Graham Warwick/ST LOUIS

McDONNELL DOUGLAS (MDC) unveiled the first upgraded F-18E/F Super Hornet on 18 September, revealing design features incorporated to reduce the radar signature. Improved survivability is a design goal of the F-18 upgrade, along with increased range and payload and greater growth capacity.

Mike Sears, F-18 general manager, says that the reduction in radar cross-section is similar to that achieved in moving from the F-18A/B to the C/D, despite the E/F being 25% larger. Efforts to control signature have been focused on the nose and tail aspects, he says.

Low observability has been balanced with affordability, Sears says, adding: "This is not intended to be an invisible aircraft. It is not a silver bullet." The US Navy plans to buy 1,000 F-18E/Fs beginning in 1997, at an average flyaway unit cost of $36.4 million (in 1990 dollars).

The most obvious design change for stealth is the move to larger, rectangular, inlets for the more-powerful, 97kN (22,000lb)-thrust-class, General Electric F414 turbofans. The engine inlets are angled downwards and outwards to direct the radar-return "spikes" away from the nose-on aspect.

Less obvious is the use of fixed, airframe-mounted, radial vanes forward of the engine, to prevent radar energy reaching the rotating fan. Other stealth-design features of the F-18E/F include serrated edges on the main landing gear and engine-access doors, diamond-shaped, laser-drilled, metal screens covering all apertures, coatings and other surface treatments.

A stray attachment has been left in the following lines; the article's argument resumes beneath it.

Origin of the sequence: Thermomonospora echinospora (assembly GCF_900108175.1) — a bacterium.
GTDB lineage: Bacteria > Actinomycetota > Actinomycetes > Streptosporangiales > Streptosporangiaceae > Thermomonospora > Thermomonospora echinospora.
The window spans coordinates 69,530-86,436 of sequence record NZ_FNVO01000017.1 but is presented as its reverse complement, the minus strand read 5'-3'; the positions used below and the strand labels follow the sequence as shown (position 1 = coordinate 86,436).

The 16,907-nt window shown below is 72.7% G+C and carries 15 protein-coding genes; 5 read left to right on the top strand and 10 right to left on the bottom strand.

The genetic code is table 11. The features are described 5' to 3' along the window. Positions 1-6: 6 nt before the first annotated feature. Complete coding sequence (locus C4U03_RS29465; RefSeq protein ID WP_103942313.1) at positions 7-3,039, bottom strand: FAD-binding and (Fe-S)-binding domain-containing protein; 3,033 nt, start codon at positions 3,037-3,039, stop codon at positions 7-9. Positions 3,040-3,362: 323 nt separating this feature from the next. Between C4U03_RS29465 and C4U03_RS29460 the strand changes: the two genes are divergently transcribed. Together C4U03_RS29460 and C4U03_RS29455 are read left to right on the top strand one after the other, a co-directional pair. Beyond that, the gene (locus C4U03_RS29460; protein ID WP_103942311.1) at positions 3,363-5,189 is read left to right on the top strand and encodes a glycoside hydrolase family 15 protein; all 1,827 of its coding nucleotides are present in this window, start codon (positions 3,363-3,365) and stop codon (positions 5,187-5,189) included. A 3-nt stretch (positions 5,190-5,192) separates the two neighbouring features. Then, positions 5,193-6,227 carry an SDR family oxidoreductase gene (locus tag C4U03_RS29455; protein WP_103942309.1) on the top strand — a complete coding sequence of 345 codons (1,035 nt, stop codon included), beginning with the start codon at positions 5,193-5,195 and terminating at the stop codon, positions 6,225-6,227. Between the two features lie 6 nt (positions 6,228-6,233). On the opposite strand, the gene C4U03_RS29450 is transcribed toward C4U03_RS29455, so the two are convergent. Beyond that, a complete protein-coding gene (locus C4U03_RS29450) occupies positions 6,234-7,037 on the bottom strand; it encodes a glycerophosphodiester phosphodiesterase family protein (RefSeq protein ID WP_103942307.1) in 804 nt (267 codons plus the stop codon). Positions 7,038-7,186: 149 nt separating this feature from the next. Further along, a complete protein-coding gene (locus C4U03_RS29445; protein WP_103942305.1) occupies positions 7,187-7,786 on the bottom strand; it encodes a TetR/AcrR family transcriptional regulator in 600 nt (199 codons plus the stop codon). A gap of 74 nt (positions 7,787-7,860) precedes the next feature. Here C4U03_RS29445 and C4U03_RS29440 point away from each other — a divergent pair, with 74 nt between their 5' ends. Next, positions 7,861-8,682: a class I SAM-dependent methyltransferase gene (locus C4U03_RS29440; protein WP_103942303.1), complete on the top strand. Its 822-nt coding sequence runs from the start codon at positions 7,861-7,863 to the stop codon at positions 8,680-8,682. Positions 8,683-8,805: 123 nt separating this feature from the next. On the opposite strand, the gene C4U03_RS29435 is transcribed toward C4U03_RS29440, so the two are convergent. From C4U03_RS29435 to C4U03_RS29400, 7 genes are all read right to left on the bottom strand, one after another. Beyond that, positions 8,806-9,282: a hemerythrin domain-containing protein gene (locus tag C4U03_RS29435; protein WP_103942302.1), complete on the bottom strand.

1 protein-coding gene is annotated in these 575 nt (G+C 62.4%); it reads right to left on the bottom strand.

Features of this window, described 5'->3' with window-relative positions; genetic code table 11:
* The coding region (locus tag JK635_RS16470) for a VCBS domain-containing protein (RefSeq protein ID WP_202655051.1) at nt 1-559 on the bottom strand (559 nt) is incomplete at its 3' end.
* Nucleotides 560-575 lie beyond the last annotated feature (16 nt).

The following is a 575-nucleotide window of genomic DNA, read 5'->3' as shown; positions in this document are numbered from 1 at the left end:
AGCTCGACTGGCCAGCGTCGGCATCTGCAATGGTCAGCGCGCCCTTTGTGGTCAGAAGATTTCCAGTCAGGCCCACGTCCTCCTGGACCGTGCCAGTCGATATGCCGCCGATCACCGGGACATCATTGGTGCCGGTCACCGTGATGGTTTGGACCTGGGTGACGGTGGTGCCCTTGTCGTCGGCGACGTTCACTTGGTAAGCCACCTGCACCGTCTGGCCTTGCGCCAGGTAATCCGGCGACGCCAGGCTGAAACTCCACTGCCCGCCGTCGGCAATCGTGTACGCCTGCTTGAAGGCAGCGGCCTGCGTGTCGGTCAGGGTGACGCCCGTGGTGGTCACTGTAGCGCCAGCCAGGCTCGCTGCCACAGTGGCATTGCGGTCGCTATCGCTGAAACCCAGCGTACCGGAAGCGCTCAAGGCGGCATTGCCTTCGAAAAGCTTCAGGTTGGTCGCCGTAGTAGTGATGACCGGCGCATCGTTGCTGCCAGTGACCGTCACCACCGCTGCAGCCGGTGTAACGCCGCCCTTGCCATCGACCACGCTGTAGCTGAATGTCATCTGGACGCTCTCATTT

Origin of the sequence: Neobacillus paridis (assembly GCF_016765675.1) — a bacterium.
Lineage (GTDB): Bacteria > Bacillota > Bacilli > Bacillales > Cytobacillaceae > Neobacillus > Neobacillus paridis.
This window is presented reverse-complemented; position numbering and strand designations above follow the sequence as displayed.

US Navy F-18 programme director Capt. Joe Dyer says, that analysis shows that the E/F is beating its low-observability target by a "good margin". He confirms that the aircraft's initial electronic-warfare suite will consist of the Hughes ALR-67(V)3 radar-warning receiver, Raytheon ALE-50 towed decoy and Tracor ALE-47 "smart" chaff/flare dispenser.

The first flight of development-aircraft E-1, a single-seat F-18E, is scheduled for early December and two aircraft will have been flown by the end of 1995. These will be used for early operational assessment, says Dyer. All seven flight-test aircraft, including two F-18F two-seaters, will have been flown by late 1996, MDC says. Three structural-test airframes will also be produced by early 1997.

The development programme is on schedule and on budget, and the aircraft is some 450kg under its specification weight, says Sears. The E/F has 33% fewer parts and the man-hours required for fabrication and assembly are about 12% under budget, he says.

MDC showed the F-18E/F's versatility when it displayed E-1 carrying six different under wing weapons: the AGM-88 high-speed anti-radar missile; AGM-84D Harpoon anti-ship missile; AGM-84H standoff land-attack missile (expanded response); GBU-29 joint direct-attack munition; AGM-154 joint standoff weapon; and AGM-65E Maverick air-to-surface missile.

Source: Flight International